Orienting yourself or the reptile gently away from you enables the animal slowly to become habituated to the sense of motion in your hands while lessening the chance of developing a negative experience. Remember that reptiles, particularly snakes, follow movements as well as warmth. If your body or limbs are kept moving in front of a snake, it might consider the movements as a threat.

leopard gecko

6. Have Captive-bred Reptiles

Though there are some exceptions, wild-caught reptiles should be best left to professional herpkeepers planning to establish a species in captivity. If possible, get animals bred in captivity as your newest pet. This elevates the chances of the animal becoming calm at once and it also lessens potential health concerns, that may come with wild-collected animals. Adult and semi-adult animals usually do not acclimate as soon as juveniles do.

spiderman agama

7. Make a Wise Choice

A wide range of reptiles and amphibians are available to us, courtesy to the efforts of hobbyists, and professional and private breeders. This has given rise to a plethora of choices for aspiring herp owners. This encompasses intolerant animals, animals tolerant to routine maintenance, animals that are relatively tolerant and an exclusive group of animals downright social and interactive. Each of these categories contains animals of almost every size. Some of the excellent household pets are bearded dragons, leopard geckos, red or black-and-white tegus, ball pythons, rosy boas, corn snakes and so on. Some of the large ones are red-tailed boas, reticulated pythons and Burmese pythons. Some of these are aggressive when young which may cause occasional nips. Carefully research an animal you want to bring home, so that you can evaluate if you can fulfill its husbandry needs.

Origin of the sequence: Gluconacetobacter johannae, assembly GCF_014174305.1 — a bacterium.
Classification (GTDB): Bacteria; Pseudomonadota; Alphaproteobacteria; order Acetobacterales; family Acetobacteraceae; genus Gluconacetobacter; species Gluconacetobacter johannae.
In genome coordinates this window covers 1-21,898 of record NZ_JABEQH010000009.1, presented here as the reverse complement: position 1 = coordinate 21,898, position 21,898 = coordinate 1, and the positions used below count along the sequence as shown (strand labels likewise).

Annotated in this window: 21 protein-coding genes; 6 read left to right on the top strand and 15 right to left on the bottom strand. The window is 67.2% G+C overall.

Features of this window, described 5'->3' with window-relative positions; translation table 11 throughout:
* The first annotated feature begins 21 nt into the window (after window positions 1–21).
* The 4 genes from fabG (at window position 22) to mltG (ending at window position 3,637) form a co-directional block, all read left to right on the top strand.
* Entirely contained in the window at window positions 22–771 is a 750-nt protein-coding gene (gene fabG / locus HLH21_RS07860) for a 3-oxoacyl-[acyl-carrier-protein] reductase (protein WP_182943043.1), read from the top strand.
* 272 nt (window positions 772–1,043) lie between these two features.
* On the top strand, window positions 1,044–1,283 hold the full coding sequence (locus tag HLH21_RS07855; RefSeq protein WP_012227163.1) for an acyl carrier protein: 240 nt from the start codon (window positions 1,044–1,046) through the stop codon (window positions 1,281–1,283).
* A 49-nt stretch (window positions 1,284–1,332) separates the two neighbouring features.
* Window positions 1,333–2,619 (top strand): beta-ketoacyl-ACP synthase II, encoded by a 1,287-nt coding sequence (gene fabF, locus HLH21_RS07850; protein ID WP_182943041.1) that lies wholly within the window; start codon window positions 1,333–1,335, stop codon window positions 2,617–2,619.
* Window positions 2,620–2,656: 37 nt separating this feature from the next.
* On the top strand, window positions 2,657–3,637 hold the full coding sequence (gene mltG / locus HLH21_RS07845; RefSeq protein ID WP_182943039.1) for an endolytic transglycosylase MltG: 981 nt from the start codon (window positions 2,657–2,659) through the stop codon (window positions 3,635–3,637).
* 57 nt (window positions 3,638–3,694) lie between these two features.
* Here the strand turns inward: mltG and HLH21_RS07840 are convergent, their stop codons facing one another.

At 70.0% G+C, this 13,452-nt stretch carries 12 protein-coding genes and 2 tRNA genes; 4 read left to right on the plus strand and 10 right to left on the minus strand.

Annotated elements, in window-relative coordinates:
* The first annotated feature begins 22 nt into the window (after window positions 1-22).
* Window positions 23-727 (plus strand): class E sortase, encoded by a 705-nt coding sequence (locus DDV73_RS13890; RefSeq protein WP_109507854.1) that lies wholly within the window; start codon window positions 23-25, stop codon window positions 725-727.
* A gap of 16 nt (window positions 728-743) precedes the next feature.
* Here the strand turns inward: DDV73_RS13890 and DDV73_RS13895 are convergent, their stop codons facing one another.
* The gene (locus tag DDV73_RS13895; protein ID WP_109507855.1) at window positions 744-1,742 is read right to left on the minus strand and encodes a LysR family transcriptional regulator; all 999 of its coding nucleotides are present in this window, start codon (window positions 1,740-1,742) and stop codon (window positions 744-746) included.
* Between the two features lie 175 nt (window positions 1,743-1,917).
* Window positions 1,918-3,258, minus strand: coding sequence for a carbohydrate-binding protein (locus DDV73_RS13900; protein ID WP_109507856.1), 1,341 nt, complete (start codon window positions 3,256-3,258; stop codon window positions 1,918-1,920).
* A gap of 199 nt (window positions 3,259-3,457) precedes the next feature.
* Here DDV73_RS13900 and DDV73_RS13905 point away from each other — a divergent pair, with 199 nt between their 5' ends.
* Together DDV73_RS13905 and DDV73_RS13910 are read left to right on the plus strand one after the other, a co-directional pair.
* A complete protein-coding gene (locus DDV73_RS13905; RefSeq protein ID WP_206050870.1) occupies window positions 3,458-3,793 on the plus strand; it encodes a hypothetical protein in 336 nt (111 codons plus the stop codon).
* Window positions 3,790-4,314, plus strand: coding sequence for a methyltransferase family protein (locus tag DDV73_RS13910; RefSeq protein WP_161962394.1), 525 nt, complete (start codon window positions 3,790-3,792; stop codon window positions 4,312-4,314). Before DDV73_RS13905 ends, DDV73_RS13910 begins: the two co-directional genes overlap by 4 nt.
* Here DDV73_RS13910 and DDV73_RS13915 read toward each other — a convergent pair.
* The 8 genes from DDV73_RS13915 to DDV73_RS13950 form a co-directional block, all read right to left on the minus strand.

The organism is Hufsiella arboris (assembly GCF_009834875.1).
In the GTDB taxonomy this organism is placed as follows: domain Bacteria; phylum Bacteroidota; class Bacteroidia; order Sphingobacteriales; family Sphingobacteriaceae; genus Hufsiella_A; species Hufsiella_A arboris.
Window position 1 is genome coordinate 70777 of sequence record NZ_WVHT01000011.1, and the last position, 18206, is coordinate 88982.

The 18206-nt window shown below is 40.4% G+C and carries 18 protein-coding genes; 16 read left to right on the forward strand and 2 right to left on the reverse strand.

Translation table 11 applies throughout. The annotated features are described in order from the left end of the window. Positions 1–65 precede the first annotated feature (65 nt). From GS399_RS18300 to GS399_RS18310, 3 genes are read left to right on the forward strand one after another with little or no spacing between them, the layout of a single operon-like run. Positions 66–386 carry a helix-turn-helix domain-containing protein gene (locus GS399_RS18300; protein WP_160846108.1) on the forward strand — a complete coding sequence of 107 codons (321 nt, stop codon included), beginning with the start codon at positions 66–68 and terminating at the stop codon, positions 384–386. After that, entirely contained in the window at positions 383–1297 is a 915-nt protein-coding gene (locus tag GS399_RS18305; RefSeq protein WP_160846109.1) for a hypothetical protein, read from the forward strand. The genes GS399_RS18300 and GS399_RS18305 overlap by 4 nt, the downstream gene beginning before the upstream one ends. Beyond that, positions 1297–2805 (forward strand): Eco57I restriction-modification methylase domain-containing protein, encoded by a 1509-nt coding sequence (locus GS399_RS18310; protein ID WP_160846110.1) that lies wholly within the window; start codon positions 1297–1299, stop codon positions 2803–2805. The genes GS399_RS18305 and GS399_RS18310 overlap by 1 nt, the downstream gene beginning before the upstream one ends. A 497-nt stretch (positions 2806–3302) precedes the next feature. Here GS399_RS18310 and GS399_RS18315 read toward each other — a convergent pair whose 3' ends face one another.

western hognose snake

Visit where Carly, a passionate reptile-lover provides a lot of useful information about reptile pets, their dealers, care sheets and more. The beautiful images here is their courtesy.